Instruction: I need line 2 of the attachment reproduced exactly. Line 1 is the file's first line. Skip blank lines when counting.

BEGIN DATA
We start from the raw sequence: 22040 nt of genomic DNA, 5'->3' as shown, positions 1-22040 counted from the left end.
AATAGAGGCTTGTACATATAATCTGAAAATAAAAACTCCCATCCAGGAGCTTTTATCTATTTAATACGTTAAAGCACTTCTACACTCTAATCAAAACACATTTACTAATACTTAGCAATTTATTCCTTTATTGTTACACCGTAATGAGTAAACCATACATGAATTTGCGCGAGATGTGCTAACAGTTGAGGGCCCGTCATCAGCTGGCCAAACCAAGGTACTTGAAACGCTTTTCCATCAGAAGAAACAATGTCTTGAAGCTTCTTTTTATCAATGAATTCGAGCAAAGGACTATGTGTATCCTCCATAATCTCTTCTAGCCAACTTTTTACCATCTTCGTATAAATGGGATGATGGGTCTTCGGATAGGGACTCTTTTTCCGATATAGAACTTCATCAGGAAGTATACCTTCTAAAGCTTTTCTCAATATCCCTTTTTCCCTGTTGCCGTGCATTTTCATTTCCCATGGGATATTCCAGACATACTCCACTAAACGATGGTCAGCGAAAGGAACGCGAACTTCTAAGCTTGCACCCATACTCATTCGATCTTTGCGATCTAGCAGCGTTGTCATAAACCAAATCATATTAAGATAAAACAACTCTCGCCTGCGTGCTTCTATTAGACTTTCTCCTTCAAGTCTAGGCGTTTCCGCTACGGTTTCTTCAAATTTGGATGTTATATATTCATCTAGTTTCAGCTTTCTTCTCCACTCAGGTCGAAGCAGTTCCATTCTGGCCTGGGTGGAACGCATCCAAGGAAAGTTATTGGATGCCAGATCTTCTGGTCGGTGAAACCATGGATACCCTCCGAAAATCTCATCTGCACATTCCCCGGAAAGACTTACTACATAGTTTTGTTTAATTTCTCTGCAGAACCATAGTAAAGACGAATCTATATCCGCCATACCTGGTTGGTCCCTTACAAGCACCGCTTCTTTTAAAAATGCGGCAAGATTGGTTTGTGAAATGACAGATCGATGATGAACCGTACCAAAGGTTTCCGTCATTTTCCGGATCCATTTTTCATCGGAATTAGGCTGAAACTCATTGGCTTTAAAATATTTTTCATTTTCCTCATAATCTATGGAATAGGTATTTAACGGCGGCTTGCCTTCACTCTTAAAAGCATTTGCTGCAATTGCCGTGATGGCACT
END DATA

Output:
AATAGAGGCTTGTACATATAATCTGAAAATAAAAACTCCCATCCAGGAGCTTTTATCTATTTAATACGTTAAAGCACTTCTACACTCTAATCAAAACACATTTACTAATACTTAGCAATTTATTCCTTTATTGTTACACCGTAATGAGTAAACCATACATGAATTTGCGCGAGATGTGCTAACAGTTGAGGGCCCGTCATCAGCTGGCCAAACCAAGGTACTTGAAACGCTTTTCCATCAGAAGAAACAATGTCTTGAAGCTTCTTTTTATCAATGAATTCGAGCAAAGGACTATGTGTATCCTCCATAATCTCTTCTAGCCAACTTTTTACCATCTTCGTATAAATGGGATGATGGGTCTTCGGATAGGGACTCTTTTTCCGATATAGAACTTCATCAGGAAGTATACCTTCTAAAGCTTTTCTCAATATCCCTTTTTCCCTGTTGCCGTGCATTTTCATTTCCCATGGGATATTCCAGACATACTCCACTAAACGATGGTCAGCGAAAGGAACGCGAACTTCTAAGCTTGCACCCATACTCATTCGATCTTTGCGATCTAGCAGCGTTGTCATAAACCAAATCATATTAAGATAAAACAACTCTCGCCTGCGTGCTTCTATTAGACTTTCTCCTTCAAGTCTAGGCGTTTCCGCTACGGTTTCTTCAAATTTGGATGTTATATATTCATCTAGTTTCAGCTTTCTTCTCCACTCAGGTCGAAGCAGTTCCATTCTGGCCTGGGTGGAACGCATCCAAGGAAAGTTATTGGATGCCAGATCTTCTGGTCGGTGAAACCATGGATACCCTCCGAAAATCTCATCTGCACATTCCCCGGAAAGACTTACTACATAGTTTTGTTTAATTTCTCTGCAGAACCATAGTAAAGACGAATCTATATCCGCCATACCTGGTTGGTCCCTTACAAGCACCGCTTCTTTTAAAAATGCGGCAAGATTGGTTTGTGAAATGACAGATCGATGATGAACCGTACCAAAGGTTTCCGTCATTTTCCGGATCCATTTTTCATCGGAATTAGGCTGAAACTCATTGGCTTTAAAATATTTTTCATTTTCCTCATAATCTATGGAATAGGTATTTAACGGCGGCTTGCCTTCACTCTTAAAAGCATTTGCTGCAATTGCCGTGATGGCACT